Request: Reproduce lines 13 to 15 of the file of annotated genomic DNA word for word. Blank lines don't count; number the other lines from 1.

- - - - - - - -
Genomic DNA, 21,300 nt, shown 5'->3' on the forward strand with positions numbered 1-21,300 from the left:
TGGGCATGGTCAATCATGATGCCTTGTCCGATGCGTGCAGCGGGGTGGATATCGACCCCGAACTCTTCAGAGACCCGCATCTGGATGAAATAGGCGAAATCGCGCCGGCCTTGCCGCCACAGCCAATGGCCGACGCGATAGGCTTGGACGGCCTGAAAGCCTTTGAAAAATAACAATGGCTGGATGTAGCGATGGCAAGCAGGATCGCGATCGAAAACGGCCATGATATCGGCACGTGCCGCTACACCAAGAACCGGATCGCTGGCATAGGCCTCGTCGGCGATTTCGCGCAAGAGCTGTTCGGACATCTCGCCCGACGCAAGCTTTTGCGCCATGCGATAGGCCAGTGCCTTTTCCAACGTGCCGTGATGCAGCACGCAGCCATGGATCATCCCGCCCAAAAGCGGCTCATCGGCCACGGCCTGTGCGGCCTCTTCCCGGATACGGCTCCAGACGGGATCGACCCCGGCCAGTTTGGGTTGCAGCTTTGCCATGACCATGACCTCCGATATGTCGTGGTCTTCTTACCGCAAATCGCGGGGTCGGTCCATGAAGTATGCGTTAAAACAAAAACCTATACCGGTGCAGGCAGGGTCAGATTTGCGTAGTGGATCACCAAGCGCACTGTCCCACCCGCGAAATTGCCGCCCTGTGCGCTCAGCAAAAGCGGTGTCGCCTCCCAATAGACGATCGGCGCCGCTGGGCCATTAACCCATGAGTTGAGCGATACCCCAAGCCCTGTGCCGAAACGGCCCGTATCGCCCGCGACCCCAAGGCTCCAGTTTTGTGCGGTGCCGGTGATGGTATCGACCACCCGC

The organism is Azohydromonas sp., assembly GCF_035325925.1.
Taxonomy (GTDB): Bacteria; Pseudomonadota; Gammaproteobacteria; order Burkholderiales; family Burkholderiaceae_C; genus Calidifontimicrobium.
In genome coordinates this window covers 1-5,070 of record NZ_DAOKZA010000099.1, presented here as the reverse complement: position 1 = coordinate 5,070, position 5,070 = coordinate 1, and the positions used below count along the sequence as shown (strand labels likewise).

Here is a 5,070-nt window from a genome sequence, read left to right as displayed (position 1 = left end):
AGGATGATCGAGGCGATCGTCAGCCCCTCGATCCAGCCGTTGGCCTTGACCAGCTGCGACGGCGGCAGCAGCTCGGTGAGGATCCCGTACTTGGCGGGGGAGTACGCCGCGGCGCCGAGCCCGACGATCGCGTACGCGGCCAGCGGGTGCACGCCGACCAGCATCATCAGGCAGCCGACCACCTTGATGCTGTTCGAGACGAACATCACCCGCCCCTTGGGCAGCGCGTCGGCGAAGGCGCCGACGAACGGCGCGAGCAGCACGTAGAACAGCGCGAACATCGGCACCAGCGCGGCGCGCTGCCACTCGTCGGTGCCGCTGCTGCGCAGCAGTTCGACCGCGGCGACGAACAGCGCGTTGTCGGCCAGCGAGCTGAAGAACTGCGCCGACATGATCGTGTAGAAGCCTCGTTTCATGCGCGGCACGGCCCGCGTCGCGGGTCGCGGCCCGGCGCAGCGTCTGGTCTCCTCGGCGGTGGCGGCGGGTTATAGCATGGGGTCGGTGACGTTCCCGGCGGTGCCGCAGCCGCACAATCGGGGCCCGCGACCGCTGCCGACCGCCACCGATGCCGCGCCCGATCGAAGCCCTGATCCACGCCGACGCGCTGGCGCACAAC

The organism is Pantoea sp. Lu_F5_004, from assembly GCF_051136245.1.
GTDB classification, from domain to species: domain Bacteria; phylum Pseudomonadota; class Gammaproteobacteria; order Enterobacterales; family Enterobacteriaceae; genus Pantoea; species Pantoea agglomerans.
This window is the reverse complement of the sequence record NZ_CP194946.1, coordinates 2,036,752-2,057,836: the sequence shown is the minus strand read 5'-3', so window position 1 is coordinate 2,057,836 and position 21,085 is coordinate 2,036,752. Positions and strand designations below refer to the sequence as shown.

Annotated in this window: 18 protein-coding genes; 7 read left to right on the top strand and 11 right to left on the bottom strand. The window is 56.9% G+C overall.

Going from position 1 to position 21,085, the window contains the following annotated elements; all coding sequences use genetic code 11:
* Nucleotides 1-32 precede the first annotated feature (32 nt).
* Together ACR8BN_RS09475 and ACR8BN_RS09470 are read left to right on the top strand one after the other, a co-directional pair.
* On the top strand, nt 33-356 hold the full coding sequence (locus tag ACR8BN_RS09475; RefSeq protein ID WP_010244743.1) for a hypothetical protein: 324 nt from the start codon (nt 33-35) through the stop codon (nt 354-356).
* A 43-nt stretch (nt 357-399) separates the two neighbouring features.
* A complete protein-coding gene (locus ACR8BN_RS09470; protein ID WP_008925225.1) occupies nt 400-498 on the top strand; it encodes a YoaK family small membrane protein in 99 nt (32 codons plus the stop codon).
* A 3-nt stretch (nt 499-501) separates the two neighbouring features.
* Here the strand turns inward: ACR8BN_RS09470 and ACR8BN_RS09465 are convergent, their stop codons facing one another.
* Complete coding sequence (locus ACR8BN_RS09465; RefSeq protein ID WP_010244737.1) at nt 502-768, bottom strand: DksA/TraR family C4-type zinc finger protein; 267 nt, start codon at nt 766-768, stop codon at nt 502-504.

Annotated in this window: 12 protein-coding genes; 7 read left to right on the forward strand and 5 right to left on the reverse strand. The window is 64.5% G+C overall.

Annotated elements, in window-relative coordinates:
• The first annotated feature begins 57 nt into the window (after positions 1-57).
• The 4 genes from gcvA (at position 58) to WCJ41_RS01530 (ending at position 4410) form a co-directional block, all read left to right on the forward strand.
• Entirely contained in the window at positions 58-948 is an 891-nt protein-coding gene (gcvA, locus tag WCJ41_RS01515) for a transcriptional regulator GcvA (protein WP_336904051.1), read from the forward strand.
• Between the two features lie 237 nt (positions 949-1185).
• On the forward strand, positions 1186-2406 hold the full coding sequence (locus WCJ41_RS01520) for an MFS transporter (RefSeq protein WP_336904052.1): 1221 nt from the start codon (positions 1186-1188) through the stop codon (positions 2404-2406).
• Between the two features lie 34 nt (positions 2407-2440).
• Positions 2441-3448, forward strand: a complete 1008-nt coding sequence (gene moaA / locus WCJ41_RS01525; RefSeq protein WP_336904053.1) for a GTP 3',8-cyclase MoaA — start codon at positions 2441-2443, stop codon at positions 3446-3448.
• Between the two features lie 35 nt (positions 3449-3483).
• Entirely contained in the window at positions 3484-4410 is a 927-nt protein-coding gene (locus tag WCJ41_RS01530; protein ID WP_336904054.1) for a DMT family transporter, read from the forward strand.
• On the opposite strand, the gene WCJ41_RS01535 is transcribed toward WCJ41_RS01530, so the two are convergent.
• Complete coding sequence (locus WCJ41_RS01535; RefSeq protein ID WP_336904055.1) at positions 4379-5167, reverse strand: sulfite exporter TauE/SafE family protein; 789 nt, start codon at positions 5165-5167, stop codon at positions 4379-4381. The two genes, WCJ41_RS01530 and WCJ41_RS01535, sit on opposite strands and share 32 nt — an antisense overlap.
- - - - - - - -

* Nucleotides 1-32 precede the first annotated feature (32 nt).
* Together ACR8BN_RS09475 and ACR8BN_RS09470 are read left to right on the top strand one after the other, a co-directional pair.
* On the top strand, nt 33-356 hold the full coding sequence (locus tag ACR8BN_RS09475; RefSeq protein ID WP_010244743.1) for a hypothetical protein: 324 nt from the start codon (nt 33-35) through the stop codon (nt 354-356).